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RE: cause of Gigantism in sauropods



  *Tyrannosaurus rex* has been called "heterodont by some authors, an allusion 
not only to the ziphodont crowns of the typical jaw margins and the D-shaped 
premax teeth, but also to the lower-crowned, broad teeth in the rear of the 
jaws. These latter teeth show less recurvature and blunter apices than other 
teeth in the jaws excepting the "incisiforms" of the premaxillae, and were 
suggested by some authors of relating to bone-crushing. Similar teeth, although 
much more incrassate, are found in living crocodilians, some of which lack the 
morphology but others (such as *Alligator mississippiensis*) showing an extreme 
form of it. This has been linked to their increased durophagous behavior over, 
say, more "flesh-eating" *Crocodilus niloticus*. 

  But I have never heard of a primary bone-crushing manner of dispatching prey, 
nor with the brevity of such exapted teeth in the rear only portions of the jaw 
do I think that *Tyrannosaurus rex* could have employed a crushing-bite method 
so easily. Because of their position in crocodilians and blunt-toothed lizards 
(*Varanus exanthematicus* as well, also durophagous), specialized care in 
processing is usually done to select foods (turtles in the crocs, gastropods 
and even eggs in the lizards) and in a precise manner (they are "handled" into 
position). I can see this behavior as an extension of carcass-stripping and 
marrow-scavenging, but not as a primary dispatching method.

  Despite this, tyrannosaurids all still seem pretty head-dominated as adults, 
so much so that their jaws WERE the primary tool of killing, as they pretty 
much lacked any other. My off the cuff impression is that of jaw-based 
grappling and then disabling through progressively more grievous wounds. Horner 
can even have his say here as a tyrannosaur can spend a day or two (as wolves 
can do) following previously injured prey in order to ensure it keeps the 
eventual kill. None of this requires "slash-and-burn" as inferred for 
*Allosaurus*/*Carnotaurus*. However, I am glad to be wrong on this, as I also 
suspect *Tyrannosaurus rex* may have occasionally used the leopard strategy: A 
precise crushing bite to the skull -- this way, Dan's suggesting can be true as 
well.

Cheers,

Jaime A. Headden
The Bite Stuff (site v2)
http://qilong.wordpress.com/

"Innocent, unbiased observation is a myth." --- P.B. Medawar (1969)


"Ever since man first left his cave and met a stranger with a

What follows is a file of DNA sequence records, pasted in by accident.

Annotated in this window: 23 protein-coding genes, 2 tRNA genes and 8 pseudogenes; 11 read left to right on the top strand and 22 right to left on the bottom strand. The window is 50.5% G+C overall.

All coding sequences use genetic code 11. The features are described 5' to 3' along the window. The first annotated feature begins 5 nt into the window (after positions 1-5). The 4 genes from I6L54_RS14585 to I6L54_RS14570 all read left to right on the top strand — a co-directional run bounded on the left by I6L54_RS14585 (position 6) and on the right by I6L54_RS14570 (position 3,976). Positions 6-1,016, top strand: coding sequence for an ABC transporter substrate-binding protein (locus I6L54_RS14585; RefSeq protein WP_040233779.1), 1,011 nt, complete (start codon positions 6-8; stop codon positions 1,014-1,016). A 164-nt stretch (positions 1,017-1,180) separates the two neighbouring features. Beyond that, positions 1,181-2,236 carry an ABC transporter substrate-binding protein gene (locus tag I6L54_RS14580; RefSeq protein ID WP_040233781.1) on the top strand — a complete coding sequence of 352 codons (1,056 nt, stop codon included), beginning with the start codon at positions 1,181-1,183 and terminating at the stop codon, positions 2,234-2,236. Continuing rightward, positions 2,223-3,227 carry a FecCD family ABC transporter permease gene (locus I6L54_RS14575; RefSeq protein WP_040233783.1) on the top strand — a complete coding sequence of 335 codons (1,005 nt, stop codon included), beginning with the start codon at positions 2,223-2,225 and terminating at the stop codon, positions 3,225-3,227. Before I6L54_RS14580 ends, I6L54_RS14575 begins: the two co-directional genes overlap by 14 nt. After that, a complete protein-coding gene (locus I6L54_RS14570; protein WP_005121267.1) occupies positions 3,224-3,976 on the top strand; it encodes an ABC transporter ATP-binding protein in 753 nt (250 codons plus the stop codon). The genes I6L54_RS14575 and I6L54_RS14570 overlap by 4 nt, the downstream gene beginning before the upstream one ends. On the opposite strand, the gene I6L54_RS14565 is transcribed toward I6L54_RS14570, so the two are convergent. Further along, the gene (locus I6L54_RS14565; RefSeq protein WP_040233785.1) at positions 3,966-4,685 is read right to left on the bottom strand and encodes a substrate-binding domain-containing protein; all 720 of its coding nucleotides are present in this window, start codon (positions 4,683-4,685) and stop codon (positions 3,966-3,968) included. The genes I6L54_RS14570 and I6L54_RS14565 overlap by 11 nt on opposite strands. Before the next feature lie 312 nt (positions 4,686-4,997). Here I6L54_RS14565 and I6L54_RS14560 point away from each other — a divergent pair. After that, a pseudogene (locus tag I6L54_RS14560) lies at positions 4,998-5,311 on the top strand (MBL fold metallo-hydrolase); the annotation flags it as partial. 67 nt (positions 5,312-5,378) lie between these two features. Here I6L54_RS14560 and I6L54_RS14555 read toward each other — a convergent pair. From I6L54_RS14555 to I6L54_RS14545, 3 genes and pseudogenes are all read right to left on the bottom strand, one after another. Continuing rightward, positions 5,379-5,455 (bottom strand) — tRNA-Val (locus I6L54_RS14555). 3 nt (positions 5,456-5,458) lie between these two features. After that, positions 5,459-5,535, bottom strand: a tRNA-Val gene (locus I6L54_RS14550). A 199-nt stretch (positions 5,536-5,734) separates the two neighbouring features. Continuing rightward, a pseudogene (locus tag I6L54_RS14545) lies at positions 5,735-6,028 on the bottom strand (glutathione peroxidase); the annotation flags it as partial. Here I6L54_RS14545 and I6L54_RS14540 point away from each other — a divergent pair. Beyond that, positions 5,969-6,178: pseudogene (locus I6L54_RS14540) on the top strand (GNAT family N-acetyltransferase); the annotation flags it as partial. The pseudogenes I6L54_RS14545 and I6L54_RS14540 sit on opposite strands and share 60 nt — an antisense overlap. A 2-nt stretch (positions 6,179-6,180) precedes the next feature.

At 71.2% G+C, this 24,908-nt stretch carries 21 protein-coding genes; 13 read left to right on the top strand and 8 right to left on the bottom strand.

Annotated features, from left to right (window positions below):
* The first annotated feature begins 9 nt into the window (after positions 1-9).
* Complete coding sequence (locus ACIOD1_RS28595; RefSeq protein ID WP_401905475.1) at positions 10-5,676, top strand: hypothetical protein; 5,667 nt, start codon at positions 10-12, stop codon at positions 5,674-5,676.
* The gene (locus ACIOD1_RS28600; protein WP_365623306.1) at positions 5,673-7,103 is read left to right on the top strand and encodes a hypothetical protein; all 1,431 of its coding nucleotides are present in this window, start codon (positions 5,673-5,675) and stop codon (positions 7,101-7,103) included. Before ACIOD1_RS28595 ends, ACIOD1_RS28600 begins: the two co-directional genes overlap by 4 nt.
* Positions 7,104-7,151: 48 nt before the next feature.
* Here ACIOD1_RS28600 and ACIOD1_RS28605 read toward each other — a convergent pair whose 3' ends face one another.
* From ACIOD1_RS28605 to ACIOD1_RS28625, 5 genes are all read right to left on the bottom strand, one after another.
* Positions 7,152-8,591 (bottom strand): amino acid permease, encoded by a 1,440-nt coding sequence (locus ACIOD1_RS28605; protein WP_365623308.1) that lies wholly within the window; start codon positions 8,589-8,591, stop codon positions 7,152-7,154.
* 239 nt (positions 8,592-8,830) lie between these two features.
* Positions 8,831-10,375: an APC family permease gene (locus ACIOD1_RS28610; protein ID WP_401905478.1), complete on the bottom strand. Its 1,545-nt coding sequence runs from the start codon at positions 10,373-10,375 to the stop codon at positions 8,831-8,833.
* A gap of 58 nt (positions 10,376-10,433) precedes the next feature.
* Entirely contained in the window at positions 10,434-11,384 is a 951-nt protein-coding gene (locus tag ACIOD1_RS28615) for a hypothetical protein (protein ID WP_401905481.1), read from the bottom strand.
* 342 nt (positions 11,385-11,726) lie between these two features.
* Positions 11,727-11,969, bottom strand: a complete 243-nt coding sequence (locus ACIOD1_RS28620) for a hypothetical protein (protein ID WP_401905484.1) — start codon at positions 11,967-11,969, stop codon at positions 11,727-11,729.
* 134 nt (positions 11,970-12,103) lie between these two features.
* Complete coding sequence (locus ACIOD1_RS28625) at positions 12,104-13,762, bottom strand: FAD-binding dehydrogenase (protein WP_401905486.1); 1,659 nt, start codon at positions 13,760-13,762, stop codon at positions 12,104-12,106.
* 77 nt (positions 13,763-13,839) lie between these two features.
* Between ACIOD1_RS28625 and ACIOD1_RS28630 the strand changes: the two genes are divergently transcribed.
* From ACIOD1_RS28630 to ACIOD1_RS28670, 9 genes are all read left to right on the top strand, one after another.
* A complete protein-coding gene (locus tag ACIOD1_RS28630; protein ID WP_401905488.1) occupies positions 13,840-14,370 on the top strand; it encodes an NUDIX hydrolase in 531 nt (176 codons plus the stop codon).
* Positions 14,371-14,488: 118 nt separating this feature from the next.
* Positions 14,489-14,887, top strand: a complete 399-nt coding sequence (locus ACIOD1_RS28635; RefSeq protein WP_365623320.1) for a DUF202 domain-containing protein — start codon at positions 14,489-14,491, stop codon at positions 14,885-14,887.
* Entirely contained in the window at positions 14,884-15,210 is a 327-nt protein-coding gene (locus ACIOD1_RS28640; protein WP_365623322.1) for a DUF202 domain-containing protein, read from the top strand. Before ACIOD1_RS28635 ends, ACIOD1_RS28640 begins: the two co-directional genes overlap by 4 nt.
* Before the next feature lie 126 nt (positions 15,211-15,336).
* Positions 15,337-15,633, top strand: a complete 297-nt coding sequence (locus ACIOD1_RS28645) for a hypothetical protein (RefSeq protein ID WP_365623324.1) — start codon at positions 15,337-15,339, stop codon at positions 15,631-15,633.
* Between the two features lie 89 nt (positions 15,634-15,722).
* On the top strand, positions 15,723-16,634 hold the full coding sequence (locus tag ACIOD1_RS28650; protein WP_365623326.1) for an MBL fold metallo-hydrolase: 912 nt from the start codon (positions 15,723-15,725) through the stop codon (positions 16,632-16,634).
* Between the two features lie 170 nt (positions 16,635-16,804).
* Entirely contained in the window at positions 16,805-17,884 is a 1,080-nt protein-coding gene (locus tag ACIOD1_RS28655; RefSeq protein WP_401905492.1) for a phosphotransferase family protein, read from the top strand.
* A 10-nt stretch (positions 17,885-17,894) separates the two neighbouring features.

different language and a new way of looking at things, the human race
has had a dream: to kill him, so we don't have to learn his language or
his new way of looking at things." --- Zapp Brannigan (Beast With a Billion 
Backs)





----------------------------------------
> Date: Fri, 11 Feb 2011 11:17:40 -0700
> From: danchure@easilink.com
> To: rtravsky@uwyo.edu
> CC: dinosaur@usc.edu
> Subject: Re: cause of Gigantism in sauropods
>
> Or just crushing of bone?
>
> Dan
>
>
> On 2/11/2011 10:26 AM, Richard W. Travsky wrote:
> >
> > On Thu, 10 Feb 2011, Habib, Michael wrote:
> >> On Feb 10, 2011, at 2:16 PM, Don Ohmes wrote:
> >>
> >>> On 2/10/2011 12:34 PM, Raptorial Talon wrote:
> >>> [...]
> >> There's the rub, though - I was just looking at some large theropod
> >> specimens today, along with an adult Apatosaurus louisae (the
> >> holotype, actually). Even if the teeth are imbedded all the way to
> >> their base, it's not altogether clear if they'd get deep enough to
> >> hit the primary vessels. The vertebral aa. are encased in bone, and
> >> the carotids were probably located in a ventral location and encased
> >> in a carotid groove (as in birds) surrounded by muscle. Veins might
> >> be in the line of fire, but the pressure in the veins would not be
> >> that excessive; the blood is basically just dripping back via
> >> gravitational acceleration at that point, minus the resistance of the
> >> vessel walls. The idea of a bite to the neck may seem intuitively
> >> catastrophic, but a number of thick-necked vertebrates use them as
> >> weapons (giraffes and pinnipeds for example). That's anecdotal, but I
> >> think we need to be careful not to assume that a
> >
> > What about the windpipe and suffocation?
> >
> >> [...]
> >
> >
>
>